Can you give a brief overview of your strategy in terms of what you are trying to achieve for investors, your investment process, and the make-up of the investment team?
As you would expect from a country with the oldest stock exchange in Asia, India has many opportunities. That said, to capture these opportunities without taking undue risk requires a significant amount of effort to understand companies. Our strategy follows a bottom-up investing approach that focuses on tracking companies at a "microscopic" level from three perspectives: first, the strength of the business model and its sustainability, second the quality of the management team running the business, and lastly the valuation to be paid. To follow this rigorous process effectively, we ensure that we do not stretch ourselves too thin by investing across many companies. We, therefore, run a concentrated portfolio incorporating the best ideas. To illustrate this approach, our top ten names constitute 45-50% of the portfolio. This framework of investing also ensures that every aspect of ESG is fully embedded into the core of the investment process rather than being an add-on.
In short, the strategy is a fundamental, research-driven, high conviction, 40-60 stock portfolio that seeks to outperform its index. The strategy demonstrates high active share, is unconstrained as to style, sector, or market capitalization, and has a medium- to long-term investment horizon. The strategy benefits from local insights from a long-standing, on-the-ground experienced, and stable investment team in India.
How have you been trying to weather the storm caused by the Covid-19 pandemic and what could be the longer-term implications for your strategy?
Managing money for us is the same now as it was in the pre-Covid-19 era and will remain the same going forward. We will continue to invest in well-managed companies that can efficiently deploy large sums of capital to embrace disruptive trends on the back of their financial strength and management acumen. These would include well-run financials, exporters such as IT and pharmaceutical, consumers, and investment-related sectors such as materials and housing-related companies.
Of course, we had to manage risk effectively throughout the pandemic. During the initial stages in 2020, we stress-tested every investee company's ability to withstand the lockdown. Our thorough analysis concluded that companies that aggregate to 5% of our portfolio would need to borrow money to sustain themselves. Our firm belief was that none of them will have any trouble achieving this. The rest of the portfolio comprised of either companies providing essential services, or having enough cash on the balance sheet to sustain themselves without resorting to any borrowings. We were very confident that our companies will emerge stronger out of this crisis due to their excellent business franchise coupled with resilient balance sheets. This has proven to be the case.
Can you identify a couple of key investment opportunities for your fund you are playing at the moment in the portfolio? This could be at a stock, sector or thematic level.
In our view, COVID-19 will profoundly impact the economy and global flow of goods, capital, and people. The pandemic has hastened trends including digitization, direct-to-consumer, climate change mitigation efforts, geopolitical rewiring of supply chains and new demand for health and home. These trends are not all new. However, the current scale of disruption across industries is rare and will provide opportunities for nimble stock-pickers.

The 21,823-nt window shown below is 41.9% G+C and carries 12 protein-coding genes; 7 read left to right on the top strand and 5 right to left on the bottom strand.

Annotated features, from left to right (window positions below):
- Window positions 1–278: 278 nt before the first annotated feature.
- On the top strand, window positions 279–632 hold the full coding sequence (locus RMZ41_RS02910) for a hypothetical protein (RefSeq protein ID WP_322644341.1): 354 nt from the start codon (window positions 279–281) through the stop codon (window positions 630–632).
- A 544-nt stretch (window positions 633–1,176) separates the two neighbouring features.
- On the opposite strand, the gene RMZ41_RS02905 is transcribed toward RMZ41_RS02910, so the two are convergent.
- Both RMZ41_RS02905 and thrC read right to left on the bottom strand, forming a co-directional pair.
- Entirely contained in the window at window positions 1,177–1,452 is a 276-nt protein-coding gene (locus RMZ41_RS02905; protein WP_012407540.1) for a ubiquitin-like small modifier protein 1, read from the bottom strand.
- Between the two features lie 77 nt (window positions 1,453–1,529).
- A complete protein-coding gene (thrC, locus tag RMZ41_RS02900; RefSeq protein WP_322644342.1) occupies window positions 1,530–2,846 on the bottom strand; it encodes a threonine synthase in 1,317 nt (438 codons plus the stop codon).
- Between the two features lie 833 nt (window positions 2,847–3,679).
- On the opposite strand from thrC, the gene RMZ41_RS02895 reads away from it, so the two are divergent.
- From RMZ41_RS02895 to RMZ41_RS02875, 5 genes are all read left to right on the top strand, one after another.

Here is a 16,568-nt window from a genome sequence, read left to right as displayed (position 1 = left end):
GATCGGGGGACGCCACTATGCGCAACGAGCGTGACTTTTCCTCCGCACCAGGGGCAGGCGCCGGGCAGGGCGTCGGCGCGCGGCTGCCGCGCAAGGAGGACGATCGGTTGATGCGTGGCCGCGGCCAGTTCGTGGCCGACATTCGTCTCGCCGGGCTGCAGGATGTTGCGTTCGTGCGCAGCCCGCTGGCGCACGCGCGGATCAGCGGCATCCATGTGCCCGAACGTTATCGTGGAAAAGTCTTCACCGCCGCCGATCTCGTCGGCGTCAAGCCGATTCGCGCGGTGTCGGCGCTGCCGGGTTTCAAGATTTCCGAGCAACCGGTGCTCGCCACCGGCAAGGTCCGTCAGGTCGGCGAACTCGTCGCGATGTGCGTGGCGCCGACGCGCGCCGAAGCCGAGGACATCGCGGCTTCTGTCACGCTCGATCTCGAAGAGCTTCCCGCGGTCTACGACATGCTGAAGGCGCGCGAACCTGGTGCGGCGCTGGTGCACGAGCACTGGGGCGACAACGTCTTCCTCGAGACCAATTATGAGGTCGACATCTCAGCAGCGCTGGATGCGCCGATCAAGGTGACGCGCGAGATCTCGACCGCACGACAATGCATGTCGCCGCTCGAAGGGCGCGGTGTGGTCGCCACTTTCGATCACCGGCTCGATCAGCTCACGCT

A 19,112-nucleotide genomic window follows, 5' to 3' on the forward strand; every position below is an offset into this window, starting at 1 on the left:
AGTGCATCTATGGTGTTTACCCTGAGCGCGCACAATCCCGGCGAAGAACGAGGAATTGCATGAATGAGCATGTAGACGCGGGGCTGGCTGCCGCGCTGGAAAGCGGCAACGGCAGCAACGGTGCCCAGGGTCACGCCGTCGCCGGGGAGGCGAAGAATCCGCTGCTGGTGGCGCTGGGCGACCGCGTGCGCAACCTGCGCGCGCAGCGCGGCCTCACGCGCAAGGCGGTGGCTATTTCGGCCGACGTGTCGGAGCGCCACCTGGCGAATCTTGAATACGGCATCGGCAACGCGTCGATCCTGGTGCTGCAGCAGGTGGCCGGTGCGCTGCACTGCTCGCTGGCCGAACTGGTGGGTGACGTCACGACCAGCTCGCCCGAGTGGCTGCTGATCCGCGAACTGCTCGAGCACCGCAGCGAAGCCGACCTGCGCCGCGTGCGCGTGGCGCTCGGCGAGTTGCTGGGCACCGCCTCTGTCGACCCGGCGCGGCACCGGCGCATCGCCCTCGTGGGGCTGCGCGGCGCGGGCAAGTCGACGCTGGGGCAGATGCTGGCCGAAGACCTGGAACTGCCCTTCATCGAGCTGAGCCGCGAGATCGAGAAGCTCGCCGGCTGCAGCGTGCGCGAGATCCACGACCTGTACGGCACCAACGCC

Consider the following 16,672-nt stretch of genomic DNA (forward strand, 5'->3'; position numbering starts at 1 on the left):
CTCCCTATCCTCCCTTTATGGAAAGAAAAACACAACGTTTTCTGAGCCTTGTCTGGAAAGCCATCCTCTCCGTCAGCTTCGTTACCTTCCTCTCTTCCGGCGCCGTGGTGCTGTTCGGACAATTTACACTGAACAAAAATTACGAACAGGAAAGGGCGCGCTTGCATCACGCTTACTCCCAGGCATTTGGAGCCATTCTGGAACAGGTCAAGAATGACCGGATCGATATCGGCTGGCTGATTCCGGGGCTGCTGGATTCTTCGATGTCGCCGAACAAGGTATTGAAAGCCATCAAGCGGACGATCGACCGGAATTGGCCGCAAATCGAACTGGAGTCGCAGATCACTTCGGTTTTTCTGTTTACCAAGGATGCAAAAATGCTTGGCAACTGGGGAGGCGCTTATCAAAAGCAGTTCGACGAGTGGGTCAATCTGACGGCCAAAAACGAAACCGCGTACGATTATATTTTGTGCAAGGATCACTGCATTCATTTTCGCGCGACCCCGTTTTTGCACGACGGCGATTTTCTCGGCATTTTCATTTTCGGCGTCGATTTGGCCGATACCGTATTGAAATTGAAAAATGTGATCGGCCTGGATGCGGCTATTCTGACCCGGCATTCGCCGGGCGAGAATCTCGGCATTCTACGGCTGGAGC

While the markets have recovered and reached a new high and the price-earnings multiples have risen, we believe that strong investment opportunities abound. In particular, the portfolio is expected to benefit from the following trends that will unfold over several years:
Housing. The government-led initiative is leading to good progress in rural and semi-urban construction across India. Investment-related companies in this space see unprecedented demand due to housing construction.
Health and wellness. Companies in the pharmaceuticals space are seeing good demand for pharmaceutical products and in general, people have become aware of the importance of health. Further, the cost of reducing spends on healthcare leads to more outsourcing to India.
Digitalization. Everything related to digital is seeing tremendous growth. Indian IT companies are expected to benefit significantly from digitization in the next few years, with digital accounting for over half of revenues by 2025.1 Electronic road toll which was being talked about for years has got implemented. Fintech companies are seeing higher growth. Ecommerce companies and companies enabling this ecosystem are seeing excellent customer acceptance.
Geopolitical rewiring of supply chains (Outsourcing). For instance, some IT companies gave good guidance for next year. Similarly, some pharmaceutical companies are expanding their capacity to meet global demand, while chemical companies are focusing on backward integration.
ESG Imperatives. With investors sentiment and regulations promoting ESG, this dimension is also giving opportunities to invest as it impacts the cost of capital for firms that are greener and more in tune with changing social values.
For further insights on what's driving growth of the Indian equity market see Siddhartha's recent blog Equity Market ‘Force Vectors' Just Got Amplified in India
Investing involve risk, including a possible loss of principle.
For important information on PineBridge, please visit www.pinebridge.com/global-disclosure.
1 Source: NASSCOM, "Future of Technology Services," as of February 2021.